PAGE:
Last Updated: Wednesday, February 10, 2021

The influence of advertising – second level

What is this?

Children explore the influence of advertising on their consumption of unhealthy food, such as foods high in sugar. They consider the techniques used by advertisers to entice people to buy their product and use this learning to create an advert for a healthy food option.

This learning activity is intended to support teachers and practitioners to plan learning experiences for children/young people in their usual setting or while they are learning at home. As well as taking account of national and local guidance relating to Covid-19, the activity should be used or adapted accordingly to consider the range of learners and their prior knowledge and individual circumstances in relation to this learning experience.

Curriculum for Excellence (CfE) experiences and outcomes: Second level

Literacy and English

  • To help me develop an informed view, I can distinguish fact from opinion, and I am learning to recognise when my sources try to influence me and how useful these are. LIT 2 – 08a
  • I am learning to use language and style in a way which engages and/or influences my reader. ENG 2 – 27a

Expressive arts

  • I can create and present work that shows developing skill in using the visual elements and concepts. EXA 2-03a
  • I have created and presented scripted or improvised drama, beginning to take account of audience and atmosphere. EXA 2 – 14a

Health and wellbeing

  • I can understand how advertising and the media are used to influence customers. HWB 2 – 37a

Purpose of the activity

Using the context of unhealthy food choices, children will learn about the influence of advertising on the food choices we make. They will consider the techniques advertisers use and apply this learning to create their own advert for a healthy food item.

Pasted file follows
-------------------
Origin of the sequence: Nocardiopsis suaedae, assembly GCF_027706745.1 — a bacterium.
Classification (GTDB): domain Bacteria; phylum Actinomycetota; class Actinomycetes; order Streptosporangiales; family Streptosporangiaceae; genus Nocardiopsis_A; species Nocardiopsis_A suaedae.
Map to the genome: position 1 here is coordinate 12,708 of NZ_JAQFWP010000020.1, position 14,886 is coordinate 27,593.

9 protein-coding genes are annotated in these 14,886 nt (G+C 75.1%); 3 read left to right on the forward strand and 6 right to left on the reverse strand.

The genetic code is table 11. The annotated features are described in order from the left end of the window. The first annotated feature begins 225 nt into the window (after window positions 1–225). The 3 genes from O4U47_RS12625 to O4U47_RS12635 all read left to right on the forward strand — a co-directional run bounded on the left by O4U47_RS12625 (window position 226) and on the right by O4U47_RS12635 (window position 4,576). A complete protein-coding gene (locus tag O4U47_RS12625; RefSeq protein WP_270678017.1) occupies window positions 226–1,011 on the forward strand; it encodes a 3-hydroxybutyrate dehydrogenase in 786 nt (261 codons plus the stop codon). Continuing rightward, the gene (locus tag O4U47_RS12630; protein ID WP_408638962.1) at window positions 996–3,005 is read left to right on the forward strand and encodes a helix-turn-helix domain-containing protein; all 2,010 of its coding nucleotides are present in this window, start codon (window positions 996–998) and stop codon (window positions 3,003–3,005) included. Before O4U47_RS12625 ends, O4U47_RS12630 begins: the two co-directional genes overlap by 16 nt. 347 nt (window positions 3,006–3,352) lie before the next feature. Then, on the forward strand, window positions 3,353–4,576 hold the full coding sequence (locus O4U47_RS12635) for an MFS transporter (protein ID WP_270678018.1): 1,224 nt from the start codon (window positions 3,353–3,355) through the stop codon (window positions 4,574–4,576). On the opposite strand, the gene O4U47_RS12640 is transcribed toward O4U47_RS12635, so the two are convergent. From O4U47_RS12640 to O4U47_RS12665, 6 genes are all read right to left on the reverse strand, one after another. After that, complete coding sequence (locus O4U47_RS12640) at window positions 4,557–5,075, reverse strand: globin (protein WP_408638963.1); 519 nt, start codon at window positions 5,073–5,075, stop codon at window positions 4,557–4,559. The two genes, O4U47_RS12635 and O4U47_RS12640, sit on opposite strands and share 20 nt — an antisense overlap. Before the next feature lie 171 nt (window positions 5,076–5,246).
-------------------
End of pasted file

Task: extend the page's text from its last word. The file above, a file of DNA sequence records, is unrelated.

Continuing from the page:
Learning activity

  • Introduce this activity by inviting children to think about the term ‘junk food’. What types of food does this describe and why? Ask them to record their thoughts in a manner of their choosing. For example, a list, poster, collage or digital image.
  • Research has identified a link between advertising and children’s food choice habits. As a result, there are moves to ban advertising aimed at encouraging children to make inappropriate/bad choices about the food they eat.
  • Ask children to reflect and discuss whether they think advertising influences their own food choices. What techniques do advertisers use to entice you to eat their products? Prompt them to consider:
    • The use of logos/packaging
    • The type of photographs/images used (close-up shots, the use of colour)
    • The use of catchy music or jingles
    • The persuasive vocabulary and dialogue used
    • The use of slogans
    • The setting
    • The emotions displayed by the people in the advert
  • You may wish to provide children with some examples of logos and/or adverts relative to your local context to inform this discussion.
  • Using these reflections, invite children to create an advert that promotes healthy food using a method of their choice. They could create a storyboard showing each scene of the advert. Alternatively, they could create a script and/or film/record a short advert. Encourage children to show their adverts/ideas to their peers to support self and peer evaluation. 'Make an advert for Brussels sprouts' on BBC Bitesize may provide some inspiration.

Extension activity

Children could review adverts shown during a period of children’s television programming. Can they identify the advertising techniques used? What similarities/differences can they find in the vocabulary used between different adverts?

National Benchmarks

Literacy and English

  • Identifies the difference between fact and opinion with suitable explanation.
  • Attempts to engage and/or influence the reader through vocabulary and/or use of language as appropriate to genre.

Expressive arts

  • Creates a simple plan that explains how they will investigate and develop ideas in response to a design brief.
  • Creates a short drama, as part of a group or individually, using improvisation or a published script.

Health and wellbeing

  • Identifies three methods of persuasion used by media/advertisers to influence consumers, for example, logos.

Possible approach to assessing learning

Children could self and peer assess the completed healthy food adverts, asking and answering questions appropriately.

When planning your approach to assessing learning, please take account of the latest guidance on assessment approaches.